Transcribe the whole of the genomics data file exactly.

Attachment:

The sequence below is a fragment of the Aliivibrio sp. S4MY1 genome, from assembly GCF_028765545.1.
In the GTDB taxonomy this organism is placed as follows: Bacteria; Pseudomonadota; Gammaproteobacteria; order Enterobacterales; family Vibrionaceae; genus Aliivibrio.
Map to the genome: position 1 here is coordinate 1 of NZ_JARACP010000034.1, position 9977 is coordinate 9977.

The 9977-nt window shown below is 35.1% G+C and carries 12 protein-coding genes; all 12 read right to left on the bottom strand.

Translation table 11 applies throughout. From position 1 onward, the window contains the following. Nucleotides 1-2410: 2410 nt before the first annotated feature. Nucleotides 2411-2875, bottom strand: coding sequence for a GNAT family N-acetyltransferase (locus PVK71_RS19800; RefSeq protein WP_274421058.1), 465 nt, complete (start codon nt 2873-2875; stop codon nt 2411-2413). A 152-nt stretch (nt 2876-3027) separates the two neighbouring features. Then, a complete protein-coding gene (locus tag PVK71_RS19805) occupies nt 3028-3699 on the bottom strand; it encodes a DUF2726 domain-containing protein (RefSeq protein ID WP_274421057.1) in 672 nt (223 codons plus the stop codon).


The sequence below is a fragment of the Aliivibrio sp. S4MY1 genome, from assembly GCF_028765545.1.
In the GTDB taxonomy this organism is placed as follows: Bacteria; Pseudomonadota; Gammaproteobacteria; order Enterobacterales; family Vibrionaceae; genus Aliivibrio.
Map to the genome: position 1 here is coordinate 1 of NZ_JARACP010000034.1, position 9977 is coordinate 9977.

The 9977-nt window shown below is 35.1% G+C and carries 12 protein-coding genes; all 12 read right to left on the bottom strand.

Translation table 11 applies throughout. From position 1 onward, the window contains the following. Nucleotides 1-2410: 2410 nt before the first annotated feature. Nucleotides 2411-2875, bottom strand: coding sequence for a GNAT family N-acetyltransferase (locus PVK71_RS19800; RefSeq protein WP_274421058.1), 465 nt, complete (start codon nt 2873-2875; stop codon nt 2411-2413). A 152-nt stretch (nt 2876-3027) separates the two neighbouring features. Then, a complete protein-coding gene (locus tag PVK71_RS19805) occupies nt 3028-3699 on the bottom strand; it encodes a DUF2726 domain-containing protein (RefSeq protein ID WP_274421057.1) in 672 nt (223 codons plus the stop codon).